Ohio governor Charles Foster was born on April 12, 1828. His father, Charles W. Foster opened a store in 1832 in the small community of Rome in Seneca County, Ohio. Charles Foster only received a limited education. His father suffered from health problems and needed his son to help with the store. When Foster was only eighteen years old, he became a partner in his father's business. He soon had full responsibility for the store's operations. Foster married Ann M. Olmstead and the couple had two daughters. The Fosters' store was very successful, and when Rome combined with another small town in 1854, the new community was named Fostoria in the family's honor.
When the American Civil War began, Foster chose to continue working in his business rather than enlisting in the military. At the same time, he became well known for his support of the Union war effort. He contributed to efforts to recruit soldiers and did his best to help families of local soldiers by extending credit to them at his store. When Foster later ran for political office, some of his opponents criticized him for his lack of military service and called him "Calico Charlie." This strategy did not work. Foster had a good reputation for his compassion towards soldiers' families during the war.
Charles Foster first entered politics in 1870, when he was elected to the U.S. House of Representatives as a Republican. He was reelected to three additional consecutive terms. During his four terms as a congressman, Foster participated in treasury department reforms and opposed Radical Reconstruction. He supported fellow Ohioan Rutherford B. Hayes in his successful presidential campaign in 1876. In 1878, Foster was defeated in his own reelection bid and returned to Ohio.
Foster chose to run as the Republican candidate for Ohio governor in 1879. He campaigned on the issue of sound money, which would require the government to back paper money with gold. Foster won the election and focused his administration on reforming the state government so that it was more efficient. In addition, Foster supported the temperance movement by favoring higher liquor taxes. Ultimately, his support of this tax, known as the Pond Law, contributed to his defeat in the election of 1883.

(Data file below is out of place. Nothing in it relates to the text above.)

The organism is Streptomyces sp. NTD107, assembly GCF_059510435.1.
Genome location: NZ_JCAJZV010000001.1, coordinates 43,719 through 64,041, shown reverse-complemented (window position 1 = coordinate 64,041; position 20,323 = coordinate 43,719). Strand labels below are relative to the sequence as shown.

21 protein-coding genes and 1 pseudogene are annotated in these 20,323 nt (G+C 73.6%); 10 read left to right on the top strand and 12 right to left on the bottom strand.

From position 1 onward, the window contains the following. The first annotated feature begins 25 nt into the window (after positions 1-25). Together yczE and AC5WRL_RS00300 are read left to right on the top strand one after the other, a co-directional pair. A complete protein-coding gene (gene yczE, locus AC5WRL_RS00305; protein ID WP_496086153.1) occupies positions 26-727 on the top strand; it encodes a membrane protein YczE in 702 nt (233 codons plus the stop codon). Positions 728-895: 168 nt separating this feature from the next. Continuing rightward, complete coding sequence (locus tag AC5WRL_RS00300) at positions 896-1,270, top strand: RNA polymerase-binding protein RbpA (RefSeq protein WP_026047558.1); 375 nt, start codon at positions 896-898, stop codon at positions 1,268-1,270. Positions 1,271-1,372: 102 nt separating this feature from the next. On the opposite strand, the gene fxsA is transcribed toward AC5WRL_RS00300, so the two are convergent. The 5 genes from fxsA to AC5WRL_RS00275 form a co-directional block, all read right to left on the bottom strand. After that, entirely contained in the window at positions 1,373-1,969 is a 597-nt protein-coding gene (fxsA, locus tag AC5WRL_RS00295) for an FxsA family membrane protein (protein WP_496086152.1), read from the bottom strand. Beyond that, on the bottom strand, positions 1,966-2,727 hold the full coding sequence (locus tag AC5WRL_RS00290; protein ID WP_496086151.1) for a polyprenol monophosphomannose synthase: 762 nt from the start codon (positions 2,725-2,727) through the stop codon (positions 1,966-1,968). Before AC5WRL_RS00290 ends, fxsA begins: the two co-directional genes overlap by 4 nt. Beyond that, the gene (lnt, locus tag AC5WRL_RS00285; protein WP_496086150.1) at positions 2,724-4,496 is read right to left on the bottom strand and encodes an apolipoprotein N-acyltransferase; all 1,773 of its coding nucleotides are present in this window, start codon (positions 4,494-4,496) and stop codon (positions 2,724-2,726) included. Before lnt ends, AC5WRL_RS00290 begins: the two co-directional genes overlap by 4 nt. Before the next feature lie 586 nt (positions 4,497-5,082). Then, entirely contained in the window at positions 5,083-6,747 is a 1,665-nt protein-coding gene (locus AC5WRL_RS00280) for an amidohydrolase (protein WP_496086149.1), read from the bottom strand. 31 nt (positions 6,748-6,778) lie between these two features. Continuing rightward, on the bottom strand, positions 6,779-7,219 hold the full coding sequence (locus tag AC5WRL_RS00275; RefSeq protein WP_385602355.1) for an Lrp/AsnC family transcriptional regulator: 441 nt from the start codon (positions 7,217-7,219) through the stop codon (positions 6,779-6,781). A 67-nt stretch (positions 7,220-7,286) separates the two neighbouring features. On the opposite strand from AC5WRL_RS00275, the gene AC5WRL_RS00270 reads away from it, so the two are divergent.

Foster returned to politics in 1891, when President Benjamin Harrison named him Secretary of the Treasury. He held this position until the end of Harrison's term in 1893 when he returned to his business interests in Fostoria. Over the years, Foster had diversified his interests. He had invested in a number of important industries in the late nineteenth and early twentieth centuries, including railroads, oil, mining, and rubber. Prior to becoming Secretary of the Treasury, Foster served as the president of the Northwestern Ohio Natural Gas Company, which was a subsidiary of the Standard Oil Company.
Foster died in Springfield, Ohio, on January 9, 1904.
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- Jordan, Philip D. Ohio Comes of Age: 1874-1899. Columbus: Ohio State Archaeological and Historical Society, 1943.
- Reid, Whitelaw. Ohio in the War: Her Statesmen, Generals and Soldiers. Cincinnati, OH: Clarke, 1895.
- Weisenburger, Francis P. The Passing of the Frontier: 1825-1850. Columbus: Ohio State Archaeological and Historical Society, 1941.